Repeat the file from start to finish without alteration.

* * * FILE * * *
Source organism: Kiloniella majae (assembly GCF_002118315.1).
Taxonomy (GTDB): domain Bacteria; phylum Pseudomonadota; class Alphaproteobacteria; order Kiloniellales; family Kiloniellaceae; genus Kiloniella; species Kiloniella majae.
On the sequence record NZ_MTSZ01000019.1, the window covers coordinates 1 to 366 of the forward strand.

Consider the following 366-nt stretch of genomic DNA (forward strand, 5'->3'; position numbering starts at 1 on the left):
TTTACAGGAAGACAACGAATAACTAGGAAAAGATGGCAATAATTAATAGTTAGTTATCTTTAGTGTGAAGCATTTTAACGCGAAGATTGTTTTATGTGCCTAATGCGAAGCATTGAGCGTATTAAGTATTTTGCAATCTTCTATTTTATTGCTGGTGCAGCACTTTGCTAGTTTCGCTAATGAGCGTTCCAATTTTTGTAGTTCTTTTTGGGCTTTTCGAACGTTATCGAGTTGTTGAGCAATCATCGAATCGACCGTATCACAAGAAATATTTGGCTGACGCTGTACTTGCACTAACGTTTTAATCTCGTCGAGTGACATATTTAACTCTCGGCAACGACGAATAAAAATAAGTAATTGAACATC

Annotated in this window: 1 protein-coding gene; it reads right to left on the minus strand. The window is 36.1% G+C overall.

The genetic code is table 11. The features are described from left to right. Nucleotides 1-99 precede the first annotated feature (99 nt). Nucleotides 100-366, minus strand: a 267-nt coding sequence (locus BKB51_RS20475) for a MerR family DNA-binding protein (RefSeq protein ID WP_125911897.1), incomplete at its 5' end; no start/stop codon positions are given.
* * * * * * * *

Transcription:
Source organism: Kiloniella majae (assembly GCF_002118315.1).
Taxonomy (GTDB): domain Bacteria; phylum Pseudomonadota; class Alphaproteobacteria; order Kiloniellales; family Kiloniellaceae; genus Kiloniella; species Kiloniella majae.
On the sequence record NZ_MTSZ01000019.1, the window covers coordinates 1 to 366 of the forward strand.

Consider the following 366-nt stretch of genomic DNA (forward strand, 5'->3'; position numbering starts at 1 on the left):
TTTACAGGAAGACAACGAATAACTAGGAAAAGATGGCAATAATTAATAGTTAGTTATCTTTAGTGTGAAGCATTTTAACGCGAAGATTGTTTTATGTGCCTAATGCGAAGCATTGAGCGTATTAAGTATTTTGCAATCTTCTATTTTATTGCTGGTGCAGCACTTTGCTAGTTTCGCTAATGAGCGTTCCAATTTTTGTAGTTCTTTTTGGGCTTTTCGAACGTTATCGAGTTGTTGAGCAATCATCGAATCGACCGTATCACAAGAAATATTTGGCTGACGCTGTACTTGCACTAACGTTTTAATCTCGTCGAGTGACATATTTAACTCTCGGCAACGACGAATAAAAATAAGTAATTGAACATC

Annotated in this window: 1 protein-coding gene; it reads right to left on the minus strand. The window is 36.1% G+C overall.

The genetic code is table 11. The features are described from left to right. Nucleotides 1-99 precede the first annotated feature (99 nt). Nucleotides 100-366, minus strand: a 267-nt coding sequence (locus BKB51_RS20475) for a MerR family DNA-binding protein (RefSeq protein ID WP_125911897.1), incomplete at its 5' end; no start/stop codon positions are given.